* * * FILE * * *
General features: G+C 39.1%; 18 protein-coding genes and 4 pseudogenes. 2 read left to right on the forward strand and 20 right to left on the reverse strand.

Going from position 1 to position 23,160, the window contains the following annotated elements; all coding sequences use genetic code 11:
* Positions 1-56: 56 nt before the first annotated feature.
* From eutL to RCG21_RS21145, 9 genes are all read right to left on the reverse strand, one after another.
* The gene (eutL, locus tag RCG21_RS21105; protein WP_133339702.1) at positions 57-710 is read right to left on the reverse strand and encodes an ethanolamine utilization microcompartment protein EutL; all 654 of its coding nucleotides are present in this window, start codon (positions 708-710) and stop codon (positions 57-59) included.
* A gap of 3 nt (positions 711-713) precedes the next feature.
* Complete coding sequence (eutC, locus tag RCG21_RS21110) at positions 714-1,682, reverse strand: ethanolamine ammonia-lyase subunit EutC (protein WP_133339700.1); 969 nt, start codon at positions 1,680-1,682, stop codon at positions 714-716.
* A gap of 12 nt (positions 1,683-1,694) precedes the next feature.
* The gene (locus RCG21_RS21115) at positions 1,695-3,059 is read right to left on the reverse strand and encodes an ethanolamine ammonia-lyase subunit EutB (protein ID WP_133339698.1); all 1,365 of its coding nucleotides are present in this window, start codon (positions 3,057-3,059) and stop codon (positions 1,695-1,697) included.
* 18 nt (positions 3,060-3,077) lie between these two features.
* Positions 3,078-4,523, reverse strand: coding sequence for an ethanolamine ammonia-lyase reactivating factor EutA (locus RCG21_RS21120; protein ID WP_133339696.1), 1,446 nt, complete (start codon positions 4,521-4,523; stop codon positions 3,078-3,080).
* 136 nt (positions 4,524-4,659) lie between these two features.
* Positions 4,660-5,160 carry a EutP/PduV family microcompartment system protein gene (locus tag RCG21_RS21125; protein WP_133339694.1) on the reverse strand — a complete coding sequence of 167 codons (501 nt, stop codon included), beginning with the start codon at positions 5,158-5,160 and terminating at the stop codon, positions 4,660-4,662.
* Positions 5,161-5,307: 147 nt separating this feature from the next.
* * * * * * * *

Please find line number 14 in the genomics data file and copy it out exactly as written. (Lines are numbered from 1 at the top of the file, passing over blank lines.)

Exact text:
* Positions 5,161-5,307: 147 nt separating this feature from the next.